AE: Why do you think people have more empathy for wildlife or domesticated animals, but not for the plight of these animals?

LM: I think that it’s a cognitive dissonance. I think we care about wolves and whales and our companion animals because we are socialized to care about them. And our companion animals are members of our family and it’s a value that all of us share that we want to save wildlife. We care about the planet, so in turn we care about whales and wolves. But I think, going back to the cognitive dissonance, the “ghosts” who represent almost every kind of species are mostly hidden from our view and are trapped within the cogs of the machine of our modern world. I think we are willfully ignorant or we don’t know about it. Many people are quite shocked, they don’t know what goes on and what the realities are. So I think it’s a combination of not wanting to see and also that people are literally not aware.

And, so, thats why I made the film because I was quite inspired by this cognitive dissonance and I wanted to try to make a film that would attract a broader audience and not just preach to the converted and that actually reaches across the divide. So that is really the alternate purpose of the film, to try and open the dialogue and get people talking and thinking about this project.

 Jo-Anne McArthur

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AE: I was taken aback in the beginning of the film when Jo-Anne said she suffered from PTSD. But by the end I could see why she equated her job with that of a war photographers. What was it like working with her? How did it affect you? 

LM: First of all that scene in the beginning when she is talking to her agency in New York City is really significant, because the challenges that she faces in getting her work seen on a wider scale is sort of parallel to the resistance we talked about earlier. The mainstream media often doesn’t want to embrace or see this issue. For Jo-Anne thats her calling in life, to photograph these animals. She is very much a front line person. She is out there traveling for six months out of the year for the last twelve years. She has been all over the globe documenting the plight of these animals. She has a huge archive of images, and you can actually look at them online at WeAnimals.org and her book We Animals is being published this December.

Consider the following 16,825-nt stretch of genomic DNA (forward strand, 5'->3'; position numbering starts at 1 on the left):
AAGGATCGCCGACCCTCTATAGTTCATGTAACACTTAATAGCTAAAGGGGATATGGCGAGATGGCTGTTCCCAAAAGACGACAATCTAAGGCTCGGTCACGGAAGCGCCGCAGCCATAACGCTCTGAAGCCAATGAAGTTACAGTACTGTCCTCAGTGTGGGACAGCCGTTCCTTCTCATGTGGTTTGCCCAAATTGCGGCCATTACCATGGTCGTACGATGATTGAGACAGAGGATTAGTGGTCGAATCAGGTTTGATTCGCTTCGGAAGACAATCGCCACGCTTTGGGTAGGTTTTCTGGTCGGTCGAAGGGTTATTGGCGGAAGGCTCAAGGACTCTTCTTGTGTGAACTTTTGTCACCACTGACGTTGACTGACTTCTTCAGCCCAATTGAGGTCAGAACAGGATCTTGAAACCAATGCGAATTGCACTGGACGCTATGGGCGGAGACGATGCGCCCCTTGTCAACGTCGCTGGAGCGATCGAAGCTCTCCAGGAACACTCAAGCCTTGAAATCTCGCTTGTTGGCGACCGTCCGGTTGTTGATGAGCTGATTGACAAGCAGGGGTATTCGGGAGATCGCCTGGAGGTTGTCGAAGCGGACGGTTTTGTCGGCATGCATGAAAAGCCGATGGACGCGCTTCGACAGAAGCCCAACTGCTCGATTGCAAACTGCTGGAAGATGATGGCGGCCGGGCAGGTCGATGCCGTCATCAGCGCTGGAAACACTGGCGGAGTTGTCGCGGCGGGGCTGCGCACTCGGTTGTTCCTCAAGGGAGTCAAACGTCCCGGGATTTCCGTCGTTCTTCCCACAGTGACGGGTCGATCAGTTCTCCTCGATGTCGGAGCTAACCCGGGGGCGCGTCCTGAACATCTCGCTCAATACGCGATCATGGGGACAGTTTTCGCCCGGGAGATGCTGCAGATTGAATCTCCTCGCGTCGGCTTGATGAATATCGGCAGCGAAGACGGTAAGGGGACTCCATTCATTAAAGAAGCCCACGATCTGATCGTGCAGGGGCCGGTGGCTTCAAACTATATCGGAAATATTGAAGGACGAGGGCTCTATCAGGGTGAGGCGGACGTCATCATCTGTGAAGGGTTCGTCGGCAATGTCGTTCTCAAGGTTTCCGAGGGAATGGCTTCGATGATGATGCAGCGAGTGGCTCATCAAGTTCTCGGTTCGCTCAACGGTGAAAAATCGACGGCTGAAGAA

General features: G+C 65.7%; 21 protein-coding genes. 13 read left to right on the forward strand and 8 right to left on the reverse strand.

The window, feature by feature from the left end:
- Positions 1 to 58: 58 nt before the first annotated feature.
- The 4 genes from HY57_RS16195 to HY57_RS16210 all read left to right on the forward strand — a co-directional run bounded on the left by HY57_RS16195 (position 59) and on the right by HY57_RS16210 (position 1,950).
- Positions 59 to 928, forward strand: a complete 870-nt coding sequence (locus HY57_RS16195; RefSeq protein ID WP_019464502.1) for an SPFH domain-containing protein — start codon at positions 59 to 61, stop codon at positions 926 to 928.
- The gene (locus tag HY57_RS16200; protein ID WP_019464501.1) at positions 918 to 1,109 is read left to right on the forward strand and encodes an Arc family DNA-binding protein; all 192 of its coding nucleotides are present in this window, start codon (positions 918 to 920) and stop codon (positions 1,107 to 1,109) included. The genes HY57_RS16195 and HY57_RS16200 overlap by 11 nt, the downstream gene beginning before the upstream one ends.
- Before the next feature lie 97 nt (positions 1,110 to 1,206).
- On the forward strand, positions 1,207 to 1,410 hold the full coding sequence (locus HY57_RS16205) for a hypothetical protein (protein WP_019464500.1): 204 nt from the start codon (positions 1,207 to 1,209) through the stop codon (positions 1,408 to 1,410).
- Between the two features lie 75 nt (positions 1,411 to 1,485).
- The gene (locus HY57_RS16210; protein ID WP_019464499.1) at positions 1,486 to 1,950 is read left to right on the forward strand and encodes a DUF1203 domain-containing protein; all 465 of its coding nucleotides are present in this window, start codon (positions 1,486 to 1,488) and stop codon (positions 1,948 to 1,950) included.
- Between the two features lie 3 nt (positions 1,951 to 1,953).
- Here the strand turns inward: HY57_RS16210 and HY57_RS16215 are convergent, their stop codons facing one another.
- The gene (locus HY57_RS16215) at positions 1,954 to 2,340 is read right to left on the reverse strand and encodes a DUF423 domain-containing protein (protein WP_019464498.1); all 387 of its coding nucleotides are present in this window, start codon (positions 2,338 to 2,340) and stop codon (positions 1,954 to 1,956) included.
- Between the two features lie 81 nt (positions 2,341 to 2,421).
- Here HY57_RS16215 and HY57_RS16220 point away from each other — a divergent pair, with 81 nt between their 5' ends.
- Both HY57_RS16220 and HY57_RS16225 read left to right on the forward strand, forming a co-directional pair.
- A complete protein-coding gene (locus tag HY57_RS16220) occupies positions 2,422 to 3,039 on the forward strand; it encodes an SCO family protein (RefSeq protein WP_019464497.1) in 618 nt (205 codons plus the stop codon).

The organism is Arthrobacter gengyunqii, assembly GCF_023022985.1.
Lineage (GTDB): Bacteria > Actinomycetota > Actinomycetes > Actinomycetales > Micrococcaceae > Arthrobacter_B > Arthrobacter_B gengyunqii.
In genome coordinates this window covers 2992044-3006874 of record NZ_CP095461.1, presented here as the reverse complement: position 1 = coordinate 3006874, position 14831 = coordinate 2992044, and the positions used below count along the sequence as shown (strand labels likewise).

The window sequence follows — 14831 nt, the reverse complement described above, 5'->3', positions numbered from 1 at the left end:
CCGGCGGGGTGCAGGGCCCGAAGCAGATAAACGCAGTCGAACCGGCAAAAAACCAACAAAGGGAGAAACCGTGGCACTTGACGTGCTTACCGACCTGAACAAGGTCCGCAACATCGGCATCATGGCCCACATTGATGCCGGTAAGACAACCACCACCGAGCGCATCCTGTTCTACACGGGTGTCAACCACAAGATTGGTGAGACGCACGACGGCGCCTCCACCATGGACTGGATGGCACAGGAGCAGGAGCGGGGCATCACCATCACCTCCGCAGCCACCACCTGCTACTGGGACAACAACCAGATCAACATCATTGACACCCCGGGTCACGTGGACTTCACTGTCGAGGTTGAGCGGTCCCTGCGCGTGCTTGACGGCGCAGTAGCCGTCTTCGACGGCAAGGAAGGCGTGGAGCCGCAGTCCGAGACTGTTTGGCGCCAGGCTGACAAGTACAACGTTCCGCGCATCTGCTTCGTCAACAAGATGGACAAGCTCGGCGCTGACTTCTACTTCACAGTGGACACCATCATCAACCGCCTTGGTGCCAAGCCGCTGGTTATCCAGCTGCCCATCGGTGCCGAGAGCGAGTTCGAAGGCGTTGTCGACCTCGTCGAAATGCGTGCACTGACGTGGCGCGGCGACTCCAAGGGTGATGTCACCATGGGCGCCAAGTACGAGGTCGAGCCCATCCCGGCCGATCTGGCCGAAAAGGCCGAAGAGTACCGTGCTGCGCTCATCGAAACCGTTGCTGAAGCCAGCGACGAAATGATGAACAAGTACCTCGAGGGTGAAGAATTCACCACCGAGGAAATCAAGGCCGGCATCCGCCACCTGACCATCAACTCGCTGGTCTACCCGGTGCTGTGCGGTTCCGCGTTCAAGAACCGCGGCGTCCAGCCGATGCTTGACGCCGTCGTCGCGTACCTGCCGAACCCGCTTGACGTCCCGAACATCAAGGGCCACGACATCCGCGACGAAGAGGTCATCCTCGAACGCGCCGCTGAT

Doing that kind of front line work definitely takes a toll. I think she does a really good job of balancing everything and  finds a way to nourish herself and continue the work she was meant to do. I think she is an inspiring person. I think because she is a very positive person, very radiant and very hopeful. I think thats what fuels her drive and her work. So I have to say I found it very inspiring as a documentarian that has been on the frontline all over the world myself but focused on human issues, I can relate to her in a way. I think doing the work actually becomes therapeutic, because you’re then giving back by presenting something meaningful to try and make a difference.

2012-07-02_044838Jo-Anne McArthur / We Animals

AE: When you were working with her was it hard to just document and not intervene? Especially in scenes like the fox fur farm.

LM: Yeah, definitely. There is that fine line always and she says it in the movie. She says she is not there to liberate the animals, although she would love to free them all from the cages, she is there to document them. And through the documentation I hope that it will change the heart and minds of people and it will become educational. And it is true that images speak a thousand words and her images are so arresting and powerful. I think they really do hit home for a lot of people, because their not gory or gratuitous.